The Arkansas Delta is the sister region to the Mississippi Delta, both sharing an alluvial plain that is home to small rural towns, migratory birds, and large, flat tracts of farmland. One of the key crops grown on the Arkansas side is rice – that versatile grain that feeds a good portion of the world. A little more than a century ago, a farmer by the name of W.H. Fuller took a hunting trip to Louisiana where he saw rice growing. Thinking that the agricultural conditions in Arkansas would be quite similar, he brought the grain back, and is credited with starting the rice industry in the state. And a good job he did — because today, Arkansas is the leading producer of rice in the United States.
With so many ways to prepare rice, we opted to bring you a recipe that utilizes brown rice, which is a less processed whole grain without the husk. It retains the bran and germ layers, making it a Continue reading Arkansas Rice Reigns
Mississippi’s famed Delta region in the northwest section of the state is well known for its flat agricultural expanse, its home-grown blues music, and its whiskered (and very tasty) ambassador – the catfish. If you’ve never tried catfish, you’re missing out on one of the South’s most iconic foods. This quirky-looking freshwater swimmer is found on the menu in fish shacks and at family and community gatherings all throughout the South, and particularly in Mississippi, which is the nation’s largest producer of farm-raised catfish. For traditionalists, this fish is typically deep-fried in a cornmeal coating and served with hushpuppies and coleslaw, but it also can be easily broiled, grilled or baked. We opted to try out a recipe that serves up a heaping helping of flavor with the ease that comes from throwing a pan in the oven.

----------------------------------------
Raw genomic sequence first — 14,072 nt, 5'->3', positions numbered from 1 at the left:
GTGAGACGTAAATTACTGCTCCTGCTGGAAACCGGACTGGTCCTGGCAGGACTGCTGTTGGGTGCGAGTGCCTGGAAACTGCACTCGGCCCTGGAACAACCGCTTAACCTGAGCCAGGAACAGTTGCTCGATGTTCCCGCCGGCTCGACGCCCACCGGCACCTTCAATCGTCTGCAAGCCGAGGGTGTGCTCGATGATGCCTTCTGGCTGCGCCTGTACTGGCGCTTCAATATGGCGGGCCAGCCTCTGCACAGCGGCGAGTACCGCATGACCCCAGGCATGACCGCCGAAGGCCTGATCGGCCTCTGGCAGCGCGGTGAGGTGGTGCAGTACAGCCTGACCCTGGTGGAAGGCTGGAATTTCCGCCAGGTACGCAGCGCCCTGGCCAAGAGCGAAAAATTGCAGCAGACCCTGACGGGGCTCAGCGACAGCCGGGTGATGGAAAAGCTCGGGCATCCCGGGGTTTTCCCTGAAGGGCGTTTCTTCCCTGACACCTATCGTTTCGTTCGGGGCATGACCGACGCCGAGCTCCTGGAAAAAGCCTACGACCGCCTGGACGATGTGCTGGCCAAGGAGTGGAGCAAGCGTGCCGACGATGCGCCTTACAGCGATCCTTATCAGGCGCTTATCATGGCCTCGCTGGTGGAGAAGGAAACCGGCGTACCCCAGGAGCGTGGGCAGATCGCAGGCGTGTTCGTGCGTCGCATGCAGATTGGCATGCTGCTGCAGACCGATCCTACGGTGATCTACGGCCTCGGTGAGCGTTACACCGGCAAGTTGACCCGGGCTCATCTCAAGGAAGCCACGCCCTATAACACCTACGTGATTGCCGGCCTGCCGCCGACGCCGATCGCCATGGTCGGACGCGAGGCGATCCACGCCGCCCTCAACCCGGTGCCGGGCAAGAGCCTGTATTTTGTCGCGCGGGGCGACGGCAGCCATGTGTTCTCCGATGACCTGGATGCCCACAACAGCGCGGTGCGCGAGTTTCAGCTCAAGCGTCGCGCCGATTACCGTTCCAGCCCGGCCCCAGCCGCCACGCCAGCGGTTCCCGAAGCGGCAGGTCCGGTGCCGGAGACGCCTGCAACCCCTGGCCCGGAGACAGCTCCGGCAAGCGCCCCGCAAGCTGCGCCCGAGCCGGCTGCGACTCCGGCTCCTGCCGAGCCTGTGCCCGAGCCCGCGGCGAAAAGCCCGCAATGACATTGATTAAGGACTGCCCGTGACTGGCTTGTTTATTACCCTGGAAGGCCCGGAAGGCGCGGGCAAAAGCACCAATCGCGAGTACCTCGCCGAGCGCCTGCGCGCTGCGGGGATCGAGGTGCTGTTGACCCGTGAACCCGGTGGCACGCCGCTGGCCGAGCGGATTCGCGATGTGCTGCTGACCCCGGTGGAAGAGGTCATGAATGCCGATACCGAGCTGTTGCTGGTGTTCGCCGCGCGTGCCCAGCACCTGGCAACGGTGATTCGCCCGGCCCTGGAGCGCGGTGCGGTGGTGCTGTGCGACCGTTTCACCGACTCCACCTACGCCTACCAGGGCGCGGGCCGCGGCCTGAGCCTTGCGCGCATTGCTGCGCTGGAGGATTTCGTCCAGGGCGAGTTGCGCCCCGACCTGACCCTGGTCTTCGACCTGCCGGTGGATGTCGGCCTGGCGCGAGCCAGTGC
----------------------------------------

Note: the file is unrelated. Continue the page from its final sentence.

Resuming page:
This fish is so treasured in the state that the area around Humphreys County (including the town of Belzoni) is known as the Continue reading Mississippi’s Mighty Fish